In the desire to keep this blog going, occasionally there will be a post which will make no sense. This is probably one of those times.
I was never a fan of Seagal growing up. I was a bit too young when he was at his peak, and by the time I was checking out action movies, he was well past his peak. My dad was more of a Schwarzenegger and Willis fan, so I caught these two first.
By any estimation, I was frankly spoiled. By the time I caught my first Seagal, Under Siege, it just came off as underwhelming when compared to The Terminator, Predator, True Lies and Die Hard. The movie had a few good points, but the action was never that original or intense, and Seagal just did not jibe as an action hero.
Over the years, I kept hearing from people who were Seagal fans, which made me more interested in seeing more of his movies. I eventually caught a couple of his other flicks, Marked for Death and Hard to Kill, but they only reinforced my general apathy toward him.
The big problem I had with Seagal was that he was never at a loss. The bad guys are always dumber than he is. He's always the best fighter. He never gets hurt. He's never under pressure. He. Uses. The. Same. Speech. Cadence. For. Everything.
And then there is the random ethnic stuff. For years, I honestly thought Seagal was part-Asian or Amerindian. But no. He's just a white guy engaged in some really dubious appropriation of other ethnicities. It's really hard to grasp what the underlying reason for this is, but it just comes off as wrong.
In real life, Seagal is a pretty strange dude. And that's not even taking into account the reality TV show, the sexual harassment/slavery scandals he was embroiled in a few years back, the DTV movies or his friendship with Putin. Seagal's been selling his brand of crazy since the beginning.
|We'll just skip over this...|
When he was starting out, Seagal had something his contemporaries didn't: a badass backstory involving CIA black ops, Vietnam and security for world leaders (including the Shah of Iran).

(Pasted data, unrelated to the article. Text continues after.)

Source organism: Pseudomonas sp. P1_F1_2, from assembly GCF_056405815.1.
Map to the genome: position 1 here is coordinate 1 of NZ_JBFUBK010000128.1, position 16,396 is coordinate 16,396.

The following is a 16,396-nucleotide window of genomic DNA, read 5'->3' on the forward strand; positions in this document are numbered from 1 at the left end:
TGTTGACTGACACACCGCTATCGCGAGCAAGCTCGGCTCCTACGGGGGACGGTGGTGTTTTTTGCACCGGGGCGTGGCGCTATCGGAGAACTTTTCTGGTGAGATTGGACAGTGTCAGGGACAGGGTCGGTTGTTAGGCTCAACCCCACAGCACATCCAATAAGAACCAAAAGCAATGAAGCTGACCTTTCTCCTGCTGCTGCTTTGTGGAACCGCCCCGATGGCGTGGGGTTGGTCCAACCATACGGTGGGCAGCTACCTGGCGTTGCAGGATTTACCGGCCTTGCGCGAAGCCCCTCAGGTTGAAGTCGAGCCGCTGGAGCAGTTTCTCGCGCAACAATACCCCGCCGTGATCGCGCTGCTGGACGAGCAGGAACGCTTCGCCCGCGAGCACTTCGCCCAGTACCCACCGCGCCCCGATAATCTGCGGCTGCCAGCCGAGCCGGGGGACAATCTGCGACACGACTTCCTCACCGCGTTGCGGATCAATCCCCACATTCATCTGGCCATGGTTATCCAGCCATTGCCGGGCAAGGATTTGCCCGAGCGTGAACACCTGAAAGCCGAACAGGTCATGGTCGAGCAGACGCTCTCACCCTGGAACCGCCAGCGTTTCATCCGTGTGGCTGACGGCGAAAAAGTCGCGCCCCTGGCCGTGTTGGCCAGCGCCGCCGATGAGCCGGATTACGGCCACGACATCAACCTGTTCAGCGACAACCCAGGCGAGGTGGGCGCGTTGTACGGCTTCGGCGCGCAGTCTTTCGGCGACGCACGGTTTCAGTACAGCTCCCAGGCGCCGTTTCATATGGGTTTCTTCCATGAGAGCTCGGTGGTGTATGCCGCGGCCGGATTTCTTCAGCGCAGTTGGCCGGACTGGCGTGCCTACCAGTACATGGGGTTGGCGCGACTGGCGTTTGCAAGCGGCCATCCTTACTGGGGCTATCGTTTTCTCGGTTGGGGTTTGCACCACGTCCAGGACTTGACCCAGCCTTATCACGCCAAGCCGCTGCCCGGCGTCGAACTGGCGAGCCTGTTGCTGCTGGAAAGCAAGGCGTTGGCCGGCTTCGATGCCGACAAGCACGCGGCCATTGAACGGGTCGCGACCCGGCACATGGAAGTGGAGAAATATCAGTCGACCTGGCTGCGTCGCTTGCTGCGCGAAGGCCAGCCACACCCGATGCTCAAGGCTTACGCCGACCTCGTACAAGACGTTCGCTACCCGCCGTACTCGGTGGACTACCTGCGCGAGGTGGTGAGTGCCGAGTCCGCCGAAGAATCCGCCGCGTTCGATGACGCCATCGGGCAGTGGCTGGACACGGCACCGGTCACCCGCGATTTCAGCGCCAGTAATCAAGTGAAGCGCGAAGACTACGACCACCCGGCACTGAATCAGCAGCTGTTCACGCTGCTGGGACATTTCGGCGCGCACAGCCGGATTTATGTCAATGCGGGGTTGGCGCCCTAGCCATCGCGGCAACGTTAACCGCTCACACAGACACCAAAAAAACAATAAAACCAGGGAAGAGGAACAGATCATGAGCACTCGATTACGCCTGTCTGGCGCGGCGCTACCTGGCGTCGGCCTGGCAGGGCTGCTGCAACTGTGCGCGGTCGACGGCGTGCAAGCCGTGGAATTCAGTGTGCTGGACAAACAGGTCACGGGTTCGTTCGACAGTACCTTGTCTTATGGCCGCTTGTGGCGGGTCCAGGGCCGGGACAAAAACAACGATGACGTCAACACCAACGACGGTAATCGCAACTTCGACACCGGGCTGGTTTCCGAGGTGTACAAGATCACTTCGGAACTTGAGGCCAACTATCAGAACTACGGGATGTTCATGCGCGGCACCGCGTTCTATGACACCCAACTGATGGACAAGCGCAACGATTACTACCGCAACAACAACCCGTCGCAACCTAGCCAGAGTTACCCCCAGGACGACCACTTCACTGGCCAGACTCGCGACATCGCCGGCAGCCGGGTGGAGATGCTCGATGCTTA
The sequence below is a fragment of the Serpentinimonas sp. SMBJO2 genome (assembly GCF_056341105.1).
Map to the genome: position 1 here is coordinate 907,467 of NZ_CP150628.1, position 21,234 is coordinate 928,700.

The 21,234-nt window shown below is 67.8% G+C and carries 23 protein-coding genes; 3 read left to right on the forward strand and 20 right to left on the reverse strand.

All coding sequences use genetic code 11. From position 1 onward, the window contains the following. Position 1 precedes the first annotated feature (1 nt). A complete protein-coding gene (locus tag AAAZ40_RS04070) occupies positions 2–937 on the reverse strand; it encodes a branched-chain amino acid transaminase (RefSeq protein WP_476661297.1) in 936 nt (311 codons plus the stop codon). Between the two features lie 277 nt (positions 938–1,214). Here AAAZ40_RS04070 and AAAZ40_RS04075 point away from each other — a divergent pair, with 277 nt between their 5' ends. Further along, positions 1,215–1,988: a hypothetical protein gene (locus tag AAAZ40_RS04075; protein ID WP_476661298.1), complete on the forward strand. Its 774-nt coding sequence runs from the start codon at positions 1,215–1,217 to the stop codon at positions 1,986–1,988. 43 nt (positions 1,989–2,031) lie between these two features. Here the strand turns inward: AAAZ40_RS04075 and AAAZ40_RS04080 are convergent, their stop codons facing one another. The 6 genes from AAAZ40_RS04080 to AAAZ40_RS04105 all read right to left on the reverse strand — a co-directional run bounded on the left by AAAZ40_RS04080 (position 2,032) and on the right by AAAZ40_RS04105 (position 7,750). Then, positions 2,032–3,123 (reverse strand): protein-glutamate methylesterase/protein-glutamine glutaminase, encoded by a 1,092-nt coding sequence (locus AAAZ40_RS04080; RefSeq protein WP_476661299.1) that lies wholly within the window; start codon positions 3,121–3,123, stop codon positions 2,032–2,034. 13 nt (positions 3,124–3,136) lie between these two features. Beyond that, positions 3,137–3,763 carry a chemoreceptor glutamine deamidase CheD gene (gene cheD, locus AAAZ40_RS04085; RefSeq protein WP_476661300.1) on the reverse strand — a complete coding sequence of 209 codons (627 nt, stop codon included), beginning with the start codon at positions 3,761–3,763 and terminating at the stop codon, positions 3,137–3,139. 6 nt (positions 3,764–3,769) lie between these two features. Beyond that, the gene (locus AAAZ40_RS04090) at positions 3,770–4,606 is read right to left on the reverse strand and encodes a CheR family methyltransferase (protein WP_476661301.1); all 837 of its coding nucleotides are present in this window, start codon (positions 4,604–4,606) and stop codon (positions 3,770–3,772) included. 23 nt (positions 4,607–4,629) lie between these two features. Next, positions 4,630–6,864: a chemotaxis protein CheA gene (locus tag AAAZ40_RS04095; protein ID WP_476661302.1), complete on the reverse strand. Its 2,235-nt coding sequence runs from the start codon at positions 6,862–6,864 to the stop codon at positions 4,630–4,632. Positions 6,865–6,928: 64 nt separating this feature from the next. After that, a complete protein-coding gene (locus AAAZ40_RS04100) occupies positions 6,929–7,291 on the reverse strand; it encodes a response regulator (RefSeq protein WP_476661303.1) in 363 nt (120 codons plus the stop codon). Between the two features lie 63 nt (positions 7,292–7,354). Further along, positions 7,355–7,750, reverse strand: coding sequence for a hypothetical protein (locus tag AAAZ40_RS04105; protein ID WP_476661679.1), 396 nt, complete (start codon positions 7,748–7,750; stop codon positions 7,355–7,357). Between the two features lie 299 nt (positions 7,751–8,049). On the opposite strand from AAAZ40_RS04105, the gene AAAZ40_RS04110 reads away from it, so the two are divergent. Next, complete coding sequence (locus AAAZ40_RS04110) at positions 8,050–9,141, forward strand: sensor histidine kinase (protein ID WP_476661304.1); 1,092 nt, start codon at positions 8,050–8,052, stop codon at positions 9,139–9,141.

Sadly for action fans, it turned out to be BS.
And then there was the backstage behaviour, where Seagal blended diva-like excess with the moral compass of a pimp.
There was his disastrous stint on SNL, in which he tried to force the writers to accept his own skits. He is regarded as one of the worst hosts ever. There was his extremely skeevy behaviour toward co-star Elena Elaniak on Under Siege (apparently he was so lecherous, she had to hide behind friggin' Gary Busey -- you know something's out of whack when Busey is you body guard). There was his extremely unfunny interview with Arsenio Hall (captured for posterity in Paul Scheer's re-enactment).
And there is the famous choke incident. Apparently, Seagal was on the set of one of his movies and, as usual, was bragging about his martial arts abilities. He claimed that he was immune to getting chocked out. One veteran stuntman, a judo expert, decided to give it a shot. According to the story, Seagal was out in about two seconds and, to make it even better, soiled himself.
So Seagal is basically a terrible person, and totally crazy to boot.
But like Chuck Norris, another action star from the eighties, Seagal has become fodder for some terrific send-ups. There is Will Sasso's note-perfect impressions on Mad TV, the Glimmer Man episode of How Did This Get Made? and a raft of great features from Cracked on his superpowers.
Why this rant? Everyone has a crazy celebrity that they like to follow. Admit it, you do.
Seagal is mine. There is something about his brand of un-self awareness that I find extremely engrossing. I caught a few of the fruitier anecdotes about Seagal, and that peaked my interest in a way that none of his films ever did.
So while his movies will never be at the top of my 'gotta see' list, his real-life antics will always have a very guilty place on that list.